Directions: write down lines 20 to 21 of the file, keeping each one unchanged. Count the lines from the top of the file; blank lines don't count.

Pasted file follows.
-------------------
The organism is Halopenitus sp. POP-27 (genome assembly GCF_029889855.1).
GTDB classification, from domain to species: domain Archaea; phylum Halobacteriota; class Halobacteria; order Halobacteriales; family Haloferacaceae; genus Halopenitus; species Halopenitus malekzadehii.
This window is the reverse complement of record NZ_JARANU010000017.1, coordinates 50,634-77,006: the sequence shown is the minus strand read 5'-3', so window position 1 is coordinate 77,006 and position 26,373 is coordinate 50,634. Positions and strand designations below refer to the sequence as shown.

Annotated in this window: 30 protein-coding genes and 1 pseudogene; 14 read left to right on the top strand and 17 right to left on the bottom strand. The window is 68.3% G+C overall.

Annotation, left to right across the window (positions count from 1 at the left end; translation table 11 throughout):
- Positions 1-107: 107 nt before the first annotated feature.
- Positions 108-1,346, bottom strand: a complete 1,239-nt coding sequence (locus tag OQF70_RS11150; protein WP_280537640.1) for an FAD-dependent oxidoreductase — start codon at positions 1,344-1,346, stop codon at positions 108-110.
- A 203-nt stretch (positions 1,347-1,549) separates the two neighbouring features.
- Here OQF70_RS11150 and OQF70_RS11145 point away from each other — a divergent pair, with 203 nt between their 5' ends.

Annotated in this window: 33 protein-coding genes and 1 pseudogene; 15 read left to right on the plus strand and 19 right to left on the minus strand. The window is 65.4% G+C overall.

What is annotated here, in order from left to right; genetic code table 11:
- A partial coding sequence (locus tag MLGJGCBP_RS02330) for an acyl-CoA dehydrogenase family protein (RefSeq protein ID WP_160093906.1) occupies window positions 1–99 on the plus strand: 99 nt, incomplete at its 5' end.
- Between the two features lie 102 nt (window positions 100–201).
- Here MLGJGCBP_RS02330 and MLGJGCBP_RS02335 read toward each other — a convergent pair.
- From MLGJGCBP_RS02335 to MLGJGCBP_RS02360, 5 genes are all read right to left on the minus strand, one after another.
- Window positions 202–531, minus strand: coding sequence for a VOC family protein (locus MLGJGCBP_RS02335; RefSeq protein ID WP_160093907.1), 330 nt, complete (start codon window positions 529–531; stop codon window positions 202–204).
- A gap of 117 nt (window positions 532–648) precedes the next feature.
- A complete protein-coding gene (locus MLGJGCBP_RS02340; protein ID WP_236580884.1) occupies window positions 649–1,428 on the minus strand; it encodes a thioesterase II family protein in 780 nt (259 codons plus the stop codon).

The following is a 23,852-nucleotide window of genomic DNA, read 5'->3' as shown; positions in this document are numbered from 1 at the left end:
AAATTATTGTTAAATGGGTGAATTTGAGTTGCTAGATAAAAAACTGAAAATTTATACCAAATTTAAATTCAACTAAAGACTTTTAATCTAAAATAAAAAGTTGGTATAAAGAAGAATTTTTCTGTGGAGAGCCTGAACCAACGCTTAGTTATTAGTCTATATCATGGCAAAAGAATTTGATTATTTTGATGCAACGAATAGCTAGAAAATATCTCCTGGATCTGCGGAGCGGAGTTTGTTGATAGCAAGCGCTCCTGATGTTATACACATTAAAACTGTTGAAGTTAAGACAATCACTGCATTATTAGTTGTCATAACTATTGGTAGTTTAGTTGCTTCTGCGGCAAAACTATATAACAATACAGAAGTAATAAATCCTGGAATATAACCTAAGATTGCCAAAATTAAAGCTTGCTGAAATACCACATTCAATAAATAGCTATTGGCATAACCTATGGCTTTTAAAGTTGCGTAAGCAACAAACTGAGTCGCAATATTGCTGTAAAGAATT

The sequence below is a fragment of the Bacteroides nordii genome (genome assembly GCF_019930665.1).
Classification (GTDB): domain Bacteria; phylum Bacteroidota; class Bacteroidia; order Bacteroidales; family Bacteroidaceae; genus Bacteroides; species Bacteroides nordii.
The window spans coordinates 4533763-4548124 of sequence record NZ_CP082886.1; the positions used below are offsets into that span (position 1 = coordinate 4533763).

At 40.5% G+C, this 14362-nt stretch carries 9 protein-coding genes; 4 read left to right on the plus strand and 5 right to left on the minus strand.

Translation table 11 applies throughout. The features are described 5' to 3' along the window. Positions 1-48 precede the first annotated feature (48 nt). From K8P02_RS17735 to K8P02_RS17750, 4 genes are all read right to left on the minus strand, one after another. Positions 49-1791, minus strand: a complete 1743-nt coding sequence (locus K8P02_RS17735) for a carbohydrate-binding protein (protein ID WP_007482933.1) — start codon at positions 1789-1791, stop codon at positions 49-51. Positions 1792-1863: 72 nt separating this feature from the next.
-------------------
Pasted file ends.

AAATTATTGTTAAATGGGTGAATTTGAGTTGCTAGATAAAAAACTGAAAATTTATACCAAATTTAAATTCAACTAAAGACTTTTAATCTAAAATAAAAAGTTGGTATAAAGAAGAATTTTTCTGTGGAGAGCCTGAACCAACGCTTAGTTATTAGTCTATATCATGGCAAAAGAATTTGATTATTTTGATGCAACGAATAGCTAGAAAATATCTCCTGGATCTGCGGAGCGGAGTTTGTTGATAGCAAGCGCTCCTGATGTTATACACATTAAAACTGTTGAAGTTAAGACAATCACTGCATTATTAGTTGTCATAACTATTGGTAGTTTAGTTGCTTCTGCGGCAAAACTATATAACAATACAGAAGTAATAAATCCTGGAATATAACCTAAGATTGCCAAAATTAAAGCTTGCTGAAATACCACATTCAATAAATAGCTATTGGCATAACCTATGGCTTTTAAAGTTGCGTAAGCAACAAACTGAGTCGCAATATTGCTGTAAAGAATT

The sequence below is a fragment of the Bacteroides nordii genome (genome assembly GCF_019930665.1).